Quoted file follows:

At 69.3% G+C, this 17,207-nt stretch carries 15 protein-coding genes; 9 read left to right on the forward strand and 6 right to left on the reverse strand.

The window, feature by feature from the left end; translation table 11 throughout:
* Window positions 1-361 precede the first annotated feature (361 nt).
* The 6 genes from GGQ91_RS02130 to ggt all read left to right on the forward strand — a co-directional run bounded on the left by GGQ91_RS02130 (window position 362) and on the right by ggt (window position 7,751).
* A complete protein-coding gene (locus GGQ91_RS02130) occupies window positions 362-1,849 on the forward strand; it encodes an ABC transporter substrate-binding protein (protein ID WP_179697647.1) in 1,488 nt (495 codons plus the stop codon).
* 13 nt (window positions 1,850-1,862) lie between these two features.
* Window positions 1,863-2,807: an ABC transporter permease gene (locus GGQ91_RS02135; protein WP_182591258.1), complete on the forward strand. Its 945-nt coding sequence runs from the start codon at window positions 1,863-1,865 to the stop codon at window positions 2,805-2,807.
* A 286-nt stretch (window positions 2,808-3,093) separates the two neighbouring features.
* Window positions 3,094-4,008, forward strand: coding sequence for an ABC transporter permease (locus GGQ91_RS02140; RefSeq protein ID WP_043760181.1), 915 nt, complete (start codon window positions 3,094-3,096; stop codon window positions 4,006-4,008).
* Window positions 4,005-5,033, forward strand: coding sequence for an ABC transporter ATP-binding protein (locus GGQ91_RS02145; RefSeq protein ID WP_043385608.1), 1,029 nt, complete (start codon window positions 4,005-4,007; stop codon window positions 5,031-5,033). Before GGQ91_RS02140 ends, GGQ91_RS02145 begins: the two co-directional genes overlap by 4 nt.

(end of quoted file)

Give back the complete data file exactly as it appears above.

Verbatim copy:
At 69.3% G+C, this 17,207-nt stretch carries 15 protein-coding genes; 9 read left to right on the forward strand and 6 right to left on the reverse strand.

The window, feature by feature from the left end; translation table 11 throughout:
* Window positions 1-361 precede the first annotated feature (361 nt).
* The 6 genes from GGQ91_RS02130 to ggt all read left to right on the forward strand — a co-directional run bounded on the left by GGQ91_RS02130 (window position 362) and on the right by ggt (window position 7,751).
* A complete protein-coding gene (locus GGQ91_RS02130) occupies window positions 362-1,849 on the forward strand; it encodes an ABC transporter substrate-binding protein (protein ID WP_179697647.1) in 1,488 nt (495 codons plus the stop codon).
* 13 nt (window positions 1,850-1,862) lie between these two features.
* Window positions 1,863-2,807: an ABC transporter permease gene (locus GGQ91_RS02135; protein WP_182591258.1), complete on the forward strand. Its 945-nt coding sequence runs from the start codon at window positions 1,863-1,865 to the stop codon at window positions 2,805-2,807.
* A 286-nt stretch (window positions 2,808-3,093) separates the two neighbouring features.
* Window positions 3,094-4,008, forward strand: coding sequence for an ABC transporter permease (locus GGQ91_RS02140; RefSeq protein ID WP_043760181.1), 915 nt, complete (start codon window positions 3,094-3,096; stop codon window positions 4,006-4,008).
* Window positions 4,005-5,033, forward strand: coding sequence for an ABC transporter ATP-binding protein (locus GGQ91_RS02145; RefSeq protein ID WP_043385608.1), 1,029 nt, complete (start codon window positions 4,005-4,007; stop codon window positions 5,031-5,033). Before GGQ91_RS02140 ends, GGQ91_RS02145 begins: the two co-directional genes overlap by 4 nt.